A trust deed may occasionally (and fortuitously) provide a mechanism for removing a trustee; however that is very often not the case. In the absence of such a provision, it is necessary for an interested party to take court action in terms of s 23 of the Trusts (Scotland) Act 1921, which enables the court to remove a trustee who has become “insane or incapable of acting by reason of physical or mental disability or being absent from the United Kingdom continuously for a period of at least six months”. Such a solution is difficult and expensive.
The bill seeks to address this point in a number of ways:
- A trustee can be removed from office by a majority of their co-trustees in the event that they are mentally incapable or are convicted of an offence involving dishonesty or are imprisoned. This power would be available irrespective of when the trust was created, which may be useful for existing trusts where the administration is being hampered by a trustee who has become incapable.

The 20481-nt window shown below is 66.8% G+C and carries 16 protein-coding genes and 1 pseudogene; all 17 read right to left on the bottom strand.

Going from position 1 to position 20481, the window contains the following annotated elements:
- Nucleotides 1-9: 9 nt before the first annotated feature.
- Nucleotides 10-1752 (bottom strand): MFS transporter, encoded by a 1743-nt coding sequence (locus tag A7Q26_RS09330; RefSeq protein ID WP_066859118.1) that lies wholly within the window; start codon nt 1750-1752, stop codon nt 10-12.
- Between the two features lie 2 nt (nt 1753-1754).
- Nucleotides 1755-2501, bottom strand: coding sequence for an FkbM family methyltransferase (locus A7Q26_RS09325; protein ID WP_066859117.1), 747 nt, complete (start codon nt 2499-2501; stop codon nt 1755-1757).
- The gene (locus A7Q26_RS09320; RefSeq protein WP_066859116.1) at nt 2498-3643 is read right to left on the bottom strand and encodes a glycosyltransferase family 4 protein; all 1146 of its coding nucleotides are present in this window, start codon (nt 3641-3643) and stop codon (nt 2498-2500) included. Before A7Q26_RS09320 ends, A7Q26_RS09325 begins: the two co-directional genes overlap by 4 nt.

- A trustee can also be removed from office by decision of all the beneficiaries of a trust, though only where all beneficiaries are absolutely entitled to the trust property, and all have attained the age of 18 and are mentally capable. The power is therefore limited to cases where vesting has already occurred, and so would not be available to beneficiaries where, for example, the trust fund is still subject to discretionary terms. It may be useful in cases where an absent or intractable trustee is preventing the timely resolution of an age-based trust where all beneficiaries have come of age.